the adviser logo

The top questions to ask clients to demonstrate your value

by Annie Kane7 minute read

Celebrating her 25th year in industry, broker Katrina Rowlands from Mortgage Success reveals the top questions she’s found to help cement her value to clients.

On Wednesday (27 July), Pepper Money held its Pepper Insights Live event in Sydney (and online), with more than 1,000 brokers and finance introducers engaging with the speakers and content.

To continue reading the rest of this article, create a free account
Already have an account? Sign in

During the course of the day, Katrina Rowlands, from Wollongong-based brokerage Mortgage Success, was asked by Pepper Money’s head of mortgages, Barry Saoud, how she has “consistently demonstrated value to customers over her 25-year broking career.

In response, she said: “I never assume I know it all. So, in each client situation, I make sure I ask more questions than I give statements.


“The value I give is [as a broker] is that I’m actually truly interested in their journey... I try to place myself in the position of a trusted confidant; someone that you ring before you make decisions.

Ms Rowlands said that she had always viewed being a broker as akin to “working in a lolly shop; I’m there help make people’s dreams come true.

“I help to solve things when they’re in a position where they just want someone to help them. I want to be the person they ring when they say: ‘I don’t know what to do next. Can you help me talk through the choices?’. I want to be the one that they want to chat to [and ask] ‘What are my options? What can I consider?’ And then, together, we come to a great educated decision,” Ms Rowlands said.

Ms Rowlands revealed that she had several questions she asked clients that have helped her succeed over the years.

Ms Rowlands said: “I have questions that [I ask] to my clients that take the pressure out of the interview process. Some of my favorite questions are:

  • What is your wish list? If you could have everything you wanted out of your mortgage needs, if this was to satisfy you now and your husband, your children, your future... What actually do you want your mortgage to allow your life to become?
  • What keeps you up at night? Rather than asking them if they are scared by the rates, my question is: ‘If you have something in your head that bothers you about your financial situation that’s going to prevent you from achieving something, then tell me about that’.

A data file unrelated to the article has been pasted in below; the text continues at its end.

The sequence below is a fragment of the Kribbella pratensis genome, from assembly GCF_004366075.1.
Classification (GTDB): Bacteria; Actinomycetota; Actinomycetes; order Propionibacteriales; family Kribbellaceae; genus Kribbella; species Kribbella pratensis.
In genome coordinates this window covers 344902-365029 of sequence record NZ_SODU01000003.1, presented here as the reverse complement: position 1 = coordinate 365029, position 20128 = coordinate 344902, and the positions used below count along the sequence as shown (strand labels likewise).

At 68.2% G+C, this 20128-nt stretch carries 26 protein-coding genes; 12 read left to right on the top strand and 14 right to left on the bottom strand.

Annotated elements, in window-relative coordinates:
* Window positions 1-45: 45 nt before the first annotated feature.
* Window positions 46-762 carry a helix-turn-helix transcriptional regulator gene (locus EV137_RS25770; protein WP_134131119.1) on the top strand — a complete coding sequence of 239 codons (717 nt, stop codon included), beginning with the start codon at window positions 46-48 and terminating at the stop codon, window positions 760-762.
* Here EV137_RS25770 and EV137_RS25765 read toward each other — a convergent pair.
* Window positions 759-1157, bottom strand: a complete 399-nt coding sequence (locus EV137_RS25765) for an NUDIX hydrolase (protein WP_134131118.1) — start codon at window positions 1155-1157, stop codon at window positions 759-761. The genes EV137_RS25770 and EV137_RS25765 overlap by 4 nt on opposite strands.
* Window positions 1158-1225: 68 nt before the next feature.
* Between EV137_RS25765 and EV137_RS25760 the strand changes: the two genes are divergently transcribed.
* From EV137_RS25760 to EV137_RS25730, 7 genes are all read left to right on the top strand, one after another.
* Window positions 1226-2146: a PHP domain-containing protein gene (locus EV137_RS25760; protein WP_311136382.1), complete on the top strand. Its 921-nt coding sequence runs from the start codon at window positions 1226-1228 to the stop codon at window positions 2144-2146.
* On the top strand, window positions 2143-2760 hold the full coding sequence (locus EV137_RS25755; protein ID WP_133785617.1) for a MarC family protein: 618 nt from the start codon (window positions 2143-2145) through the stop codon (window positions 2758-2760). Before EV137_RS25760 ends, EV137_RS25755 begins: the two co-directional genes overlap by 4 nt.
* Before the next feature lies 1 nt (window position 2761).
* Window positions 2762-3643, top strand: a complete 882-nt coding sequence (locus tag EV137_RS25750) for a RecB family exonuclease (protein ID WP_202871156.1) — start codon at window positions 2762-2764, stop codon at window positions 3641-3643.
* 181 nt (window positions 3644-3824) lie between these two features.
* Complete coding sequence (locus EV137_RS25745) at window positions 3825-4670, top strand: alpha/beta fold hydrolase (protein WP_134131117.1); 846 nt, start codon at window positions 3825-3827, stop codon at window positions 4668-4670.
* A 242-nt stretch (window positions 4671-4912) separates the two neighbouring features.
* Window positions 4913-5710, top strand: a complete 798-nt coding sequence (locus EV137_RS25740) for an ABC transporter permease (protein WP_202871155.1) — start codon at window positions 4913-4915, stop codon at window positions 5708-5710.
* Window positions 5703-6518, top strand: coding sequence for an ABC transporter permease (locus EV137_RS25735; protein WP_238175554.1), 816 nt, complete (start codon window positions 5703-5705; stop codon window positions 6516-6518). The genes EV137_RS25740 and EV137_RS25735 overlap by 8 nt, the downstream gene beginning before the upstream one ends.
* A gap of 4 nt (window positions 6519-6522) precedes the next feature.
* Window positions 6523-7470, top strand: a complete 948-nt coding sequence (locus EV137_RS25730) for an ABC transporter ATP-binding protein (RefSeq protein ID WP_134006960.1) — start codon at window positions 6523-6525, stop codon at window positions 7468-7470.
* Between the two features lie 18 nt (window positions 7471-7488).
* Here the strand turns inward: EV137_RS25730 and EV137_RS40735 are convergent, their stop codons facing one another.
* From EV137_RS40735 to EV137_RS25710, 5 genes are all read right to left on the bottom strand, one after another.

“By asking those questions, I find that I become part of the lifetime of the mortgage decision-making. I’m not just their broker. I’m actually someone they trust, someone they regard, someone who they view has experience.

Ms Rowlands said that another aspect that had helped her get closer to her clients’ wishes – and their future plans – was to ensure she speaks to all parties associated [with the loan].

She explained: “If there’s more than one party involved in the loan decision making, then talk to both and make sure you get the answers of both. Because that’s so important. [Otherwise you risk] those clients leaving you because you haven’t captured the entire family situation or the entire family wish.”

In conclusion, the Wollongong broker said she ensures that clients know that they can talk to someone whenever they call.

Ms Rowlands said this was important because it helped to ease anxieties early on, and ensure the client knows that they have their best interest at heart.

Ms Rowlands said: “If clients ring they will either get me or, if not, on my [answering] message is: ‘Ring my office, you will get a live person every time’. The key thing with that is if they want to talk to somebody, if there’s a fear factor in their head, they sometimes just want some confidence that someone’s going to help them work through it mentally. [A mortgage is] a huge issue not just with regard to the mortgages and choices and life changes and fears – but also on mental health.

“So, they just want to know someone cares and actually will help them with educating and understanding their situation.

In conclusion, Ms Rowlands said that every time her or her team talks to a client, they ensure to state in the first conversation that they are “focused on your best outcome”.

“We use those words in every conversation,” she said. That immediately calms them and let’s them know that I’m there for their best outcome and I will get back to them or I will offer a solution to start the process then.

“We can start either getting client forms out to [them] or start helping [them] immediately, so they feel like relief of pressure straightaway.”

[Related: Industry leaders flag value of diversification, paying attention]

The top questions to ask clients to demonstrate your value
katrina rowlands web
TheAdviser logo
katrina rowlands web

Annie Kane

Annie Kane


Annie Kane is the editor of The Adviser and Mortgage Business.


You need to be a member to post comments. Register for free today


daniel tuttlebee resimac asset fInance ta l27zun

Resimac takes controlling stake in Sonder

Resimac Asset Finance has expanded its acquisition stake in equipment finance business Sonder Equipment Finance...

asic ta 2

ASIC seeks ‘common-sense solutions’ to breach reporting

The Australian Securities & Investments Commission (ASIC) has committed to “improving” the operation of the...

andrew mills homestart ta htfetw

HomeStart drops graduate loan deposit to 2%

HomeStart Finance, a non-bank lender backed by the South Australian state government, has lowered the deposit hurdle...

Read the latest issue of The Adviser magazine!
The Adviser is the number one magazine for Australia's finance and mortgage brokers. The publications delivers news, analysis, business intelligence, sales and marketing strategies, research and key target reports to an audience of professional mortgage and finance brokers
Read more